Positive Discipline | Jackson Free Press | Jackson, MS

Positive Discipline

Steer your child toward a happy, healthy future with positive discipline.

Steer your child toward a happy, healthy future with positive discipline. Photo by Kathleen M. Mitchell.

It is a truth almost universally acknowledged that everyone is a better parent before they have kids. And then that amazing, tiny, fragile little person comes into the world, steals your heart and poops right in your face during one of his first diaper changes. (Or maybe that was just mine.)

It is impossible to fully prepare for parenthood. Reading is a far cry from doing; you don't really know what you will be like as a parent until you are one. Suddenly, the way you were raised, the well-meaning advice of friends with and without kids, and the seemingly clear-cut rules of the parenting books don't always make sense for you, your child or your family.

One of the main parenting priorities that I practice with my 3-year-old son is positive and respectful discipline. It makes no logical sense to me to hit a child to teach them not to hit others--to lose it with a child while trying to teach them to control themselves. Physical punishment is fairly common in Mississippi. However, the latest research continues to show that spanking and other forms of corporal punishment are harmful to children--physically, emotionally and even intellectually. That's right. Experts believe spanking can lower your kid's IQ. Just ask scientists at the University of New Hampshire and Duke University.

Don't get me wrong, I am not going to say that parenting is easy. I am certainly not going to say that positive discipline is easy, because it isn't. There are times when all of us as parents are short on sleep, short on time, short on money, short on support and short on patience. But regardless of your circumstances, raising a child who is respectful, responsible, empathetic and independent is worth every moment of your patience and understanding.

Positive Discipline Tips to Encourage Good Behavior

• Make sure that everyone in your home--including you--is getting enough sleep, healthy food to eat and time to exercise.

• Give your children love and attention first thing in the morning. Get the day off to a good start by being fully engaged with your kids when they wake up. Investing even 15 minutes of positive attention before school can make a huge difference in behavior for the rest of the day.

• Moderate your own expectations of your children's behavior to be developmentally appropriate and realistic for their age and stage.

• Praise positive behaviors.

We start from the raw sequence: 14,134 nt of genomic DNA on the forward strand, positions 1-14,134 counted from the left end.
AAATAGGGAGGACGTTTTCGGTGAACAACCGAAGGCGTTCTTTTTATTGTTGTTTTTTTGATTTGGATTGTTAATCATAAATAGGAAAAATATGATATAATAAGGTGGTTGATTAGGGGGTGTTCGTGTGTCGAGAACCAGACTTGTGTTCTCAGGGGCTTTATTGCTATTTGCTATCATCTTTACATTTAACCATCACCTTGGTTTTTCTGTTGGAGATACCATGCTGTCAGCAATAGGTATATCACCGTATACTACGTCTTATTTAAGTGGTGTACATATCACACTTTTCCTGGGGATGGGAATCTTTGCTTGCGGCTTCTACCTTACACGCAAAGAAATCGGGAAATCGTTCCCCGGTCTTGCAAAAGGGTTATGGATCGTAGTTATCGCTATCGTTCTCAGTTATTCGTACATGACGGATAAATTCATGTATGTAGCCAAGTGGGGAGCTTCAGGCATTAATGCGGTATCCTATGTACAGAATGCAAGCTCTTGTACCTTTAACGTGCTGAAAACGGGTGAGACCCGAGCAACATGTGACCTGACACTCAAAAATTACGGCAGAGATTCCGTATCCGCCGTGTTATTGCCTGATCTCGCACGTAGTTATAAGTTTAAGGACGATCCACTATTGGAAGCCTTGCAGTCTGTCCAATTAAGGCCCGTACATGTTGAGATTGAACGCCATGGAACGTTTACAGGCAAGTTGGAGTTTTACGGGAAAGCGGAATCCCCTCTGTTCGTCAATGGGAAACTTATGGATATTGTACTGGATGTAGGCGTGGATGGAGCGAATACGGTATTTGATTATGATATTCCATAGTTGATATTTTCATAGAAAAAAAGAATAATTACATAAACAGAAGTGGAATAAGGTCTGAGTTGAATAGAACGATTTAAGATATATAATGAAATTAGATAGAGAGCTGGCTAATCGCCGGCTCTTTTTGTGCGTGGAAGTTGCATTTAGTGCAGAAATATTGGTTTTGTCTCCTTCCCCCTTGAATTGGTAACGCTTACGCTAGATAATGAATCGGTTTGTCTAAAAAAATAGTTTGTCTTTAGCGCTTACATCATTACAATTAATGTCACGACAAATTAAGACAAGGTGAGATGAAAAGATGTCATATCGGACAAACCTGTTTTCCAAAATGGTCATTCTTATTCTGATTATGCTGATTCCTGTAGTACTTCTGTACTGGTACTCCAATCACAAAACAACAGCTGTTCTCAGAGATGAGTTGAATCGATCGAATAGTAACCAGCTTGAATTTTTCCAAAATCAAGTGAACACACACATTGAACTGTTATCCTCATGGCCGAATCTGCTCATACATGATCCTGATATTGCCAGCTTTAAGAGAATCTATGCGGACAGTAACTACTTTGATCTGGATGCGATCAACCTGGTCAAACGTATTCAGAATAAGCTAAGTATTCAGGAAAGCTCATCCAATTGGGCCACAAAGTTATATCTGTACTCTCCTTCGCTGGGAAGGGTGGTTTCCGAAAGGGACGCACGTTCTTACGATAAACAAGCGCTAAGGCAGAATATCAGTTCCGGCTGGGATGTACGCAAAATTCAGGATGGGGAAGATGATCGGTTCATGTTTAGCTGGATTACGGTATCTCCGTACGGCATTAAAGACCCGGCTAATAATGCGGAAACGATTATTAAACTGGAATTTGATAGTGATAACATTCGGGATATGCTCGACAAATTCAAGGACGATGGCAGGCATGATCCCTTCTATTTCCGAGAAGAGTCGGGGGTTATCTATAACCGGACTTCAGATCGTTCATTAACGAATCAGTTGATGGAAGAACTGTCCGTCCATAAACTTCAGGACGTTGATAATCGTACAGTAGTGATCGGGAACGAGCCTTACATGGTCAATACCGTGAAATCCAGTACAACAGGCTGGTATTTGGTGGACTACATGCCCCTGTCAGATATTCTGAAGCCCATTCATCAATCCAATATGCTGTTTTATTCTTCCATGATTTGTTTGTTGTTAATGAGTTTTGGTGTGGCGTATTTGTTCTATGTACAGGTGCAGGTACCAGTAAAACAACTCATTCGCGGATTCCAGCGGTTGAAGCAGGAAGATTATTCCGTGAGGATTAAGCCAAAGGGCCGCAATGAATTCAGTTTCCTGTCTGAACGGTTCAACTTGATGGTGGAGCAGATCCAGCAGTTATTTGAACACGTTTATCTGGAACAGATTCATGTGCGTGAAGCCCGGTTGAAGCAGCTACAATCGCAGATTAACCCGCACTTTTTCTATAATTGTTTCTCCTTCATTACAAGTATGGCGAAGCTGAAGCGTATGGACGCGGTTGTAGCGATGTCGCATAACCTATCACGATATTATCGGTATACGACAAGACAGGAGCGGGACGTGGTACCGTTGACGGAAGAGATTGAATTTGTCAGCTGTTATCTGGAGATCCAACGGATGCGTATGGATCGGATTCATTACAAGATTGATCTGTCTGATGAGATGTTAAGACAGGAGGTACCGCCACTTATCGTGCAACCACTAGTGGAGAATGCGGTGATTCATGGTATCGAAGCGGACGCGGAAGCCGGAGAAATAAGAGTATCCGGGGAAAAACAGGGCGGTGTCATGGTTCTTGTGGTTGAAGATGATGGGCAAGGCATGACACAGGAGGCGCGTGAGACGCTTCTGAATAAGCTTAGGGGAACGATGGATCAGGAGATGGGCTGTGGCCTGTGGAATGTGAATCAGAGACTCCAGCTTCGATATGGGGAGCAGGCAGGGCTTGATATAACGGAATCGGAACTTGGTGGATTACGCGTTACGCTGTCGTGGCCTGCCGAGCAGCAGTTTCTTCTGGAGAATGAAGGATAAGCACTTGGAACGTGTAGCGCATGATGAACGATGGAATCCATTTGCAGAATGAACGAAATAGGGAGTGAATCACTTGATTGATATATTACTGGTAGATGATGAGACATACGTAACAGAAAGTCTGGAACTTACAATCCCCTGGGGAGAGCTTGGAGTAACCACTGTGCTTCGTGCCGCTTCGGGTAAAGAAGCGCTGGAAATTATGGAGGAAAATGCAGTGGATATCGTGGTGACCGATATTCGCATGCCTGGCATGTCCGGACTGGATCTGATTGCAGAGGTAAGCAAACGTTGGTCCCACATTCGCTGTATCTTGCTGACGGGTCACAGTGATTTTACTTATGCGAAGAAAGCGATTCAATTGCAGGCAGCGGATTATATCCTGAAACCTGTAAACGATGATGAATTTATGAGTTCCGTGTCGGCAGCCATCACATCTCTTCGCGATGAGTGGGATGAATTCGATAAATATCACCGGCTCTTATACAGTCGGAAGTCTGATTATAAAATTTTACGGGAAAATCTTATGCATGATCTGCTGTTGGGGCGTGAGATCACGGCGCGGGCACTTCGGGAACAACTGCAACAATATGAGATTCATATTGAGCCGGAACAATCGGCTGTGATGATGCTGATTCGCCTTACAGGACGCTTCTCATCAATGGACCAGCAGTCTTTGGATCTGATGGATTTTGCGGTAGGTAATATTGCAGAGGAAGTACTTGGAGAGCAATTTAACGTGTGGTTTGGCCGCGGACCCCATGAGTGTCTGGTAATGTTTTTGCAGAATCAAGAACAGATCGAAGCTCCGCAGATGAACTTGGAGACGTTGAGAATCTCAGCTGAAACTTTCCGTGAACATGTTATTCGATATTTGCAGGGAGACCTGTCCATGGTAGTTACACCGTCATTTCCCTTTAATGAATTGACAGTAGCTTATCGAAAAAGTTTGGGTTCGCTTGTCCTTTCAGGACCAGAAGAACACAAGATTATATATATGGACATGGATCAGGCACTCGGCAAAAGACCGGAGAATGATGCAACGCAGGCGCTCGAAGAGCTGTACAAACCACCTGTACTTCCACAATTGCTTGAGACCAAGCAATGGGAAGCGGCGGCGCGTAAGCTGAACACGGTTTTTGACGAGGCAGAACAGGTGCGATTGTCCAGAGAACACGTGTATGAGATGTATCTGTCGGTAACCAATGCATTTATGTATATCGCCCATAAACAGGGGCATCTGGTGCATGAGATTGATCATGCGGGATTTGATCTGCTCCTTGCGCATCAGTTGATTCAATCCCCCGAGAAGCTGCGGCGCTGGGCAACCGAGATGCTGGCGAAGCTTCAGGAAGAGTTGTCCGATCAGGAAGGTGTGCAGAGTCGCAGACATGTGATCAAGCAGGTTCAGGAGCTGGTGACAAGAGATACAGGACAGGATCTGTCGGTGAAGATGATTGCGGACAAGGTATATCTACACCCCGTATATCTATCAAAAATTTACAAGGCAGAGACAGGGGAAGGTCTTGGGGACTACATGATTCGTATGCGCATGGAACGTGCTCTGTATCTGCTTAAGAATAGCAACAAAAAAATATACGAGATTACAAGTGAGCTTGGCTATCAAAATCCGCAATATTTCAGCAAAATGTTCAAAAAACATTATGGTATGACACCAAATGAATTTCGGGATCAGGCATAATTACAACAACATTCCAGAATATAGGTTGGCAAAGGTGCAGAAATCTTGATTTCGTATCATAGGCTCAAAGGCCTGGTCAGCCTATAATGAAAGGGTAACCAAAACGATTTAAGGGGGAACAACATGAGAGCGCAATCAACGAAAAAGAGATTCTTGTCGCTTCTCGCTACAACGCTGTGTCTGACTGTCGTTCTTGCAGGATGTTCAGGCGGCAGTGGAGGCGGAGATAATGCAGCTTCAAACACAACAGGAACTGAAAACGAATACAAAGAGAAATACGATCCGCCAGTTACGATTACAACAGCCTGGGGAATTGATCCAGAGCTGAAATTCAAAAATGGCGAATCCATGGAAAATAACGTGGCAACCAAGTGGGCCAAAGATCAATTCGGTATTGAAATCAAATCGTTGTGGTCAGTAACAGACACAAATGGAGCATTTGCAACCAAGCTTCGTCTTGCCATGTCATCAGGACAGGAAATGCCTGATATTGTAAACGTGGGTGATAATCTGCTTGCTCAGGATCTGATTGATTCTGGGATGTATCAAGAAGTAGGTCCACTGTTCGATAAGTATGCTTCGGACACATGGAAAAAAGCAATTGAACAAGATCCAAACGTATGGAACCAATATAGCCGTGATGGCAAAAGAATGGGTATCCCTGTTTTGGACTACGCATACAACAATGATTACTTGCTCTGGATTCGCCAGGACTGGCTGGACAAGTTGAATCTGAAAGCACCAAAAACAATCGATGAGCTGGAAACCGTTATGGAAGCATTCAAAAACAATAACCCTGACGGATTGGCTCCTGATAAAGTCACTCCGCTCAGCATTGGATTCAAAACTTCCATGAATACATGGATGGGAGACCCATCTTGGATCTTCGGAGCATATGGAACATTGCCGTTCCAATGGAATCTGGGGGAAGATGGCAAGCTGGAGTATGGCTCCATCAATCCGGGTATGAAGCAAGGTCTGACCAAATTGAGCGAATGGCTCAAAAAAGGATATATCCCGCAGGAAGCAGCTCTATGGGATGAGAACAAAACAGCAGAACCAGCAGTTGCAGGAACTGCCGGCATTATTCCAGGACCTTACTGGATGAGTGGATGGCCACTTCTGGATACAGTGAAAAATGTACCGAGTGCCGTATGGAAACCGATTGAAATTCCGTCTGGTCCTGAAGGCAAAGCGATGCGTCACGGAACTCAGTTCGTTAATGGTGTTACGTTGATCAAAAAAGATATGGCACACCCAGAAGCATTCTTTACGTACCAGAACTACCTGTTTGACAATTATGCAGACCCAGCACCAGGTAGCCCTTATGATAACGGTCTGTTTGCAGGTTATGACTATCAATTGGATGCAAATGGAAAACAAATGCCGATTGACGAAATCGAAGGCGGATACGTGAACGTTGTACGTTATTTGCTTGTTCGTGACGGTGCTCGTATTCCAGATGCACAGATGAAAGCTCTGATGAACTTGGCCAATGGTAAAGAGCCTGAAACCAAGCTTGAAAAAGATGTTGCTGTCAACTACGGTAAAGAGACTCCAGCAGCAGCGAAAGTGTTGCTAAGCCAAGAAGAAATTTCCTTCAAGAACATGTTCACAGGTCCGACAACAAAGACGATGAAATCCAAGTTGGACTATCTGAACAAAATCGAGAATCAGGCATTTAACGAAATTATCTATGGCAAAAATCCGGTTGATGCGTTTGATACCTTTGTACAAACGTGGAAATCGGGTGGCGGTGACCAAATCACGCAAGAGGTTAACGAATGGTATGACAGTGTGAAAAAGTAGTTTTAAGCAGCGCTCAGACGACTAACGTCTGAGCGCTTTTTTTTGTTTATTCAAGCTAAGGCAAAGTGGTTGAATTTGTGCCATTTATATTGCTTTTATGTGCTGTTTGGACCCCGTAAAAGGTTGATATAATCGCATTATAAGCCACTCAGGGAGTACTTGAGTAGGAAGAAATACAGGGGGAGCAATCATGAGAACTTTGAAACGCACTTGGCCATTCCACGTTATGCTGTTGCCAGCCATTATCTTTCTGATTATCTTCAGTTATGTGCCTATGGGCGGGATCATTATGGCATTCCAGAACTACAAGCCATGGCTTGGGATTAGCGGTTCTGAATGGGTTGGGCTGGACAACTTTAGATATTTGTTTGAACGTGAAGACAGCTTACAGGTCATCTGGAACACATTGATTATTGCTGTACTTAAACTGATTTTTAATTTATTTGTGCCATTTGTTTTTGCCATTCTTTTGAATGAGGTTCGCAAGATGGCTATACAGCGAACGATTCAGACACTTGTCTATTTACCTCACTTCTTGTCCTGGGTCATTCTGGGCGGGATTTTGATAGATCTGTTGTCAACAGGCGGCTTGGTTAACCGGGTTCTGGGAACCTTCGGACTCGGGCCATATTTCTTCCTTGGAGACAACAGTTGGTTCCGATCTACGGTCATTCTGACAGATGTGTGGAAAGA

• Keep a fairly consistent routine--and don't expect your child to behave in an angelic manner in a long grocery line at naptime. Help yourself by helping them stick to the routine as much as possible.

• Help your kids learn to express their feelings in a positive way, and pay attention to what they are showing or telling you. Validate their feelings even if you disagree with their actions.

• Model effective problem solving in your own life, and then let your kids try to solve their problems independently before offering assistance.

• Say yes as much as possible, even if you are saying yes to a modified version of your kid's desire at a later time: "Yes, you may play with James tomorrow." "Yes, you may have one cookie after dinner."

• Help your kids learn to use their words. Use calm, patient, gentle words with your kids, or wait to respond until you are ready to do so.

• Don't sweat the small stuff. Focus on disciplining the most urgent behavior problems and ignore smaller annoyances. Again, praise and reward the behavior you like.

• Give a verbal warning before disciplining. State what the consequence will be if the behavior continues. Use a logical consequence. If your child keeps throwing the ball at your head, for example, tell her that you will put the ball away the next time it happens. Follow through.

• Don't act in anger. Don't discipline in anger. Pause to decide on your response before following through. Stay calm, and do not escalate the situation. Remember that you are the adult.

• Get down to your child's eye level to communicate. Speak clearly in a calm voice.

• If all else fails, turn on some music or take the kids outside. A change of mood or a change of scenery can work miracles.

• Get down to your child's eye level to communicate. Speak clearly in a calm voice.

• If all else fails, turn on some music or take the kids outside. A change of mood or a change of scenery can work miracles.

Positive Parenting Resources

"Positive Discipline from A to Z," by Jane Nelson (Three Rivers Press, 2007, $16.99)

"The Discipline Book: How to Have a Better-Behaved Child from Birth to Age Ten," by Dr. William Sears and Martha Sears (Little, Brown, 1995, $14.99)

"How to Talk So Kids Will Listen and Listen So Kids Will Talk," by Adele Faber and Elaine Mazlish (Scribner, 2012, $16)

"Playful Parenting," by Lawrence Cohen (Ballantine Books, 2002, $14.95)

"Wild Things: The Art of Nurturing Boys," by Stephen James and David Thomas (Tyndale House Publishers, 2009, $14.99)

Positive Picture Books

"Hands are Not For Hitting," by Martine Agassi (Free Spirit Publishing, 2009, $11.95)

"When I Feel Angry," by Cornelia Maude Spelman (Albert Whitman & Company, 2000, $6.99)

"I Just Don't Like the Sound of No!," by Julia Cook (Boys Town Press, 2011, $10.95)

"Calm Down Time," by Elizabeth Verdick (Free Spirit Publishing, 2010, $7.95)

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